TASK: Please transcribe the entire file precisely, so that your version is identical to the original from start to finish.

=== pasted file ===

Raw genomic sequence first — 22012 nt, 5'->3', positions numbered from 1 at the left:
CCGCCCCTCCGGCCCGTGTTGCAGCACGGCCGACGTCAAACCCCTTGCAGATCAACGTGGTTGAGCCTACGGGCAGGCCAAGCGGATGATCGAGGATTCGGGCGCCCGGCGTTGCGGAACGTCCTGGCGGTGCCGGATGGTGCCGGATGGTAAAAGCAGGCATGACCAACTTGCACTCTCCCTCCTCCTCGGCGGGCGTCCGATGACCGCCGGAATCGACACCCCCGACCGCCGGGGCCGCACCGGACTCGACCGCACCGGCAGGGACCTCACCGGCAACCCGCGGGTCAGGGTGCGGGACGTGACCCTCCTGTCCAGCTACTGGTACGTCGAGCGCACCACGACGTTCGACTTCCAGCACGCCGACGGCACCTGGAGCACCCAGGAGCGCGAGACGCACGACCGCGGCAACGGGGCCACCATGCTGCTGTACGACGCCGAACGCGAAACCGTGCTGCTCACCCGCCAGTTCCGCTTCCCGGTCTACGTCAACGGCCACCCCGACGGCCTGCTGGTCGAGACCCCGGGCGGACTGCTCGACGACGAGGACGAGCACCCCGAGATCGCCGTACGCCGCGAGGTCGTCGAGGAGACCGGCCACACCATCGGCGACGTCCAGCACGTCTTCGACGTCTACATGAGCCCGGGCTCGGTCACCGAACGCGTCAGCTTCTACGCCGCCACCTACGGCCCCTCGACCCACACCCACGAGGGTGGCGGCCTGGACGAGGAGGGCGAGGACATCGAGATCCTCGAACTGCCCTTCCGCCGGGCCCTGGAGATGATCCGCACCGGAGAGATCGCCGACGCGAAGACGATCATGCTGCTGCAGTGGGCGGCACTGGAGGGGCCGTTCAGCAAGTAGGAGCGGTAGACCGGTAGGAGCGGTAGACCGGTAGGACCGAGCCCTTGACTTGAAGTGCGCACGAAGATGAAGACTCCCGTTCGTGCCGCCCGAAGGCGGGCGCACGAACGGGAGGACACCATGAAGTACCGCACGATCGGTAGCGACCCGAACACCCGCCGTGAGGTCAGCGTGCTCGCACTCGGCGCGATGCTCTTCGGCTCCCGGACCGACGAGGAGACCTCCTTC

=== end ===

Raw genomic sequence first — 22012 nt, 5'->3', positions numbered from 1 at the left:
CCGCCCCTCCGGCCCGTGTTGCAGCACGGCCGACGTCAAACCCCTTGCAGATCAACGTGGTTGAGCCTACGGGCAGGCCAAGCGGATGATCGAGGATTCGGGCGCCCGGCGTTGCGGAACGTCCTGGCGGTGCCGGATGGTGCCGGATGGTAAAAGCAGGCATGACCAACTTGCACTCTCCCTCCTCCTCGGCGGGCGTCCGATGACCGCCGGAATCGACACCCCCGACCGCCGGGGCCGCACCGGACTCGACCGCACCGGCAGGGACCTCACCGGCAACCCGCGGGTCAGGGTGCGGGACGTGACCCTCCTGTCCAGCTACTGGTACGTCGAGCGCACCACGACGTTCGACTTCCAGCACGCCGACGGCACCTGGAGCACCCAGGAGCGCGAGACGCACGACCGCGGCAACGGGGCCACCATGCTGCTGTACGACGCCGAACGCGAAACCGTGCTGCTCACCCGCCAGTTCCGCTTCCCGGTCTACGTCAACGGCCACCCCGACGGCCTGCTGGTCGAGACCCCGGGCGGACTGCTCGACGACGAGGACGAGCACCCCGAGATCGCCGTACGCCGCGAGGTCGTCGAGGAGACCGGCCACACCATCGGCGACGTCCAGCACGTCTTCGACGTCTACATGAGCCCGGGCTCGGTCACCGAACGCGTCAGCTTCTACGCCGCCACCTACGGCCCCTCGACCCACACCCACGAGGGTGGCGGCCTGGACGAGGAGGGCGAGGACATCGAGATCCTCGAACTGCCCTTCCGCCGGGCCCTGGAGATGATCCGCACCGGAGAGATCGCCGACGCGAAGACGATCATGCTGCTGCAGTGGGCGGCACTGGAGGGGCCGTTCAGCAAGTAGGAGCGGTAGACCGGTAGGAGCGGTAGACCGGTAGGACCGAGCCCTTGACTTGAAGTGCGCACGAAGATGAAGACTCCCGTTCGTGCCGCCCGAAGGCGGGCGCACGAACGGGAGGACACCATGAAGTACCGCACGATCGGTAGCGACCCGAACACCCGCCGTGAGGTCAGCGTGCTCGCACTCGGCGCGATGCTCTTCGGCTCCCGGACCGACGAGGAGACCTCCTTC